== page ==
Tuesday, October 27, 2015

Nonetheless, I still prefer to think of music executives as rapacious creeps

I've been meaning to write something about AntennaTV's successful campaign to air episodes of Johnny Carson's Tonight Show in roughly their original form (rather than the clips and highlights that have been available up until now). My interest was mainly on the terrestrial superstation aspect of the story but it also raises some interesting intellectual property issues.

From the moment it arrived as a popular medium, television started shaking up the IP world. Previously near-worthless properties like Three Stooges shorts and old Hopalong Cassidy movies were suddenly worth millions (Cassidy star William Boyd made a fortune after buying up the rights to the character for $350K in the late Thirties). Then came broadcast syndication followed by satellite stations and VHS tapes, followed by DVDs, followed by streaming . Each new development brought additional potential revenue streams for copyright holders and endless waves of work for lawyers.

This was particularly true when music was involved. Dating back at least to Your Hit Parade, the two industries have had a symbiotic relationship. The recording industry provided content for the always voracious television; television provided both money and extraordinarily effective advertising. The ability of TV to promote was so powerful that numerous major careers grew out of sitcom storylines (Ricky Nelson and the Monkees to name a couple).

Music-heavy shows run into all sorts of problems when trying to tap into new revenue streams. Miami Vice had its DVD release significantly delayed and as did WKRP (which still isn't available with its original music).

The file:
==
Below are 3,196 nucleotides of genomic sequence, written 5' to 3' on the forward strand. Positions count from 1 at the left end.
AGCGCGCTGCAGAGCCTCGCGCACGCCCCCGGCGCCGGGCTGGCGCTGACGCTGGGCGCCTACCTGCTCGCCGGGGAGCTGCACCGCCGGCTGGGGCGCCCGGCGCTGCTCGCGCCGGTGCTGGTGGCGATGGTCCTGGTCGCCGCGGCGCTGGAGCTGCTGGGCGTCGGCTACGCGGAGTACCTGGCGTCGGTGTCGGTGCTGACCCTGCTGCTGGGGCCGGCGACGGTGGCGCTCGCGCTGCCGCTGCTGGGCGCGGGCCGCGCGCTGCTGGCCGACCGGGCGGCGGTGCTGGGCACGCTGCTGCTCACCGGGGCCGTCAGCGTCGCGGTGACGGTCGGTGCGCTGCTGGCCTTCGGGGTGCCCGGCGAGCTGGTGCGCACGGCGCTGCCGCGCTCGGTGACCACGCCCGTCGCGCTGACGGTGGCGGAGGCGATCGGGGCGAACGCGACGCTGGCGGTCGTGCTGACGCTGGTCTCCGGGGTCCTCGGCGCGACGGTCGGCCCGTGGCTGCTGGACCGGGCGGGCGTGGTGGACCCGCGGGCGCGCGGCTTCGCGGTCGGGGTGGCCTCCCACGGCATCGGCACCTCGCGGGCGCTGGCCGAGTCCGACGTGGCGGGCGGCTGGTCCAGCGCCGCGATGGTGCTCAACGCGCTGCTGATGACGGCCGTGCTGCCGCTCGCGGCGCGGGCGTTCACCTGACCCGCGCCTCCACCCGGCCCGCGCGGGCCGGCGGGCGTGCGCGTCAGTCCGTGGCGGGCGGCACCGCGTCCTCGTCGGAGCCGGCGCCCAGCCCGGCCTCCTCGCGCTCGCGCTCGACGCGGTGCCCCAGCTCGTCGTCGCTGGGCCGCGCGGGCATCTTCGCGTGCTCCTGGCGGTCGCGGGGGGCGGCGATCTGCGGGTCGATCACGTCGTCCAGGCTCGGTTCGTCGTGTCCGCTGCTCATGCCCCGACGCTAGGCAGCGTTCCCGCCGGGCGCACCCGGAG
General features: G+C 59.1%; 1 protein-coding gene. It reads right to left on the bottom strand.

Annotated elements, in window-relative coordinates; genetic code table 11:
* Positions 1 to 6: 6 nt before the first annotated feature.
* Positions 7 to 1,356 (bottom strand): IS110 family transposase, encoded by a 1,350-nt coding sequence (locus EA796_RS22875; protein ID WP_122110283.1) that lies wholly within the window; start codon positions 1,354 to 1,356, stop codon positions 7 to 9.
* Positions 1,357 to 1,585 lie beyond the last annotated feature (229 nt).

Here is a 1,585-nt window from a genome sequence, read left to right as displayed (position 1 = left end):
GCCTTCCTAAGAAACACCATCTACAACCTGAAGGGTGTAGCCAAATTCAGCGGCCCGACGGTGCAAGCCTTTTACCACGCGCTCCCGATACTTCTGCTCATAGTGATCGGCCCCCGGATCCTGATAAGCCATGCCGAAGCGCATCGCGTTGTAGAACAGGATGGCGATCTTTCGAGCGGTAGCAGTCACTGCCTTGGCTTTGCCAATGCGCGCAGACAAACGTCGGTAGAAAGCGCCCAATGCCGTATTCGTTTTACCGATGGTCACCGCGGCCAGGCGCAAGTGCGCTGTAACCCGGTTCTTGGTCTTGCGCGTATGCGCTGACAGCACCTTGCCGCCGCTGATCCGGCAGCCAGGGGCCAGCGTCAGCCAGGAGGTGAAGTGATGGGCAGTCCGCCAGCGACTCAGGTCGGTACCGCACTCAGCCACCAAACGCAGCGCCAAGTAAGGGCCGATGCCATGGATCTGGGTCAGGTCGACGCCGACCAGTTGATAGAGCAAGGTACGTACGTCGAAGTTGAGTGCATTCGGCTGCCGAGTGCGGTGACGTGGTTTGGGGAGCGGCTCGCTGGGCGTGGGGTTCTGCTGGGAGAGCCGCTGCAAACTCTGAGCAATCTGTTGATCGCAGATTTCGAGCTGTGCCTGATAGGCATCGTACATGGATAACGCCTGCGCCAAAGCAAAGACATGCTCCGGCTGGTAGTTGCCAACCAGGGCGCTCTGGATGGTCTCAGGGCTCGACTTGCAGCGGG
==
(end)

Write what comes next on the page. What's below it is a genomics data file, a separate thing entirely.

The Carson Show faced similar problems:
The deal involved nearly six months of negotiations with Hollywood’s talent guilds and the American Federation of Musicians. The talks were complicated because there’s not much precedent for residual fees for full-length reruns of a vintage variety show re-airing on a digital broadcast channel. A few weeks ago the deal almost fell apart over cost issues that seemed insurmountable, but Compton and his team kept hammering away until compromises were reached.

Tribune execs are determined to keep each episode as intact as possible — which means negotiating new agreements for the show’s many musical performances on an episode-by-episode basis, in most cases.

When the release of a show is delayed by these negotiations, the standard response is to blame the shortsighted greed of the rights holders (that's what I always assumed), but Mark Evanier, who has been navigating the copyright waters of various media since the early Seventies, recently suggested an alternate explanation.
I think you're making the mistake of presuming that the fault in these cases is always with the music owners. There are instances when the company trying to license the music goes to them, makes a real insulting offer and says, "We're not paying another cent. Take it or leave it!" If you're in the business of licensing the rights to something you control, there are cases when you just don't want to empower those who use those tactics or you just don't want to lower your price too often.

If you're routinely charging $500 for the rights to something and you start getting offers of $100 ("Take it or leave it!") and you give in to enough of those offers, eventually the folks who were paying you $500 are going to start offering $100 ("Take it or leave it!"). In fact, sometimes you've assured the guy paying $500 that that's your absolute bottom line so a bit of your honor and ethics are at stake.

Very often, it works like this: Harry the Business Affairs Guy comes to you representing a company that wants to license a piece of music or a story or something you own. You tell him the price is $1000 and that's firm. He goes to his boss and says, "If we want this, it's going to be $1000. They won't sell us the rights for a cent less." The boss okays it and the fee is paid. Later, the boss hears that someone else got the same thing from you for $300…so you've made Harry look bad to his boss. That's not nice, it's not really ethical and it may cost you money the next time you have to deal with Harry.

All that said, there certainly are rights holders who are greedy or who think that in the long run, holding firm on a high price will yield more revenue even if it sometimes means losing out on some small amounts. Also, it has been known to happen that the rights holders are warring partners who can't agree on a lower price…or any price. I just wouldn't leap to assume that when a deal can't be made, the fault is always with the seller. Sometimes, not always.

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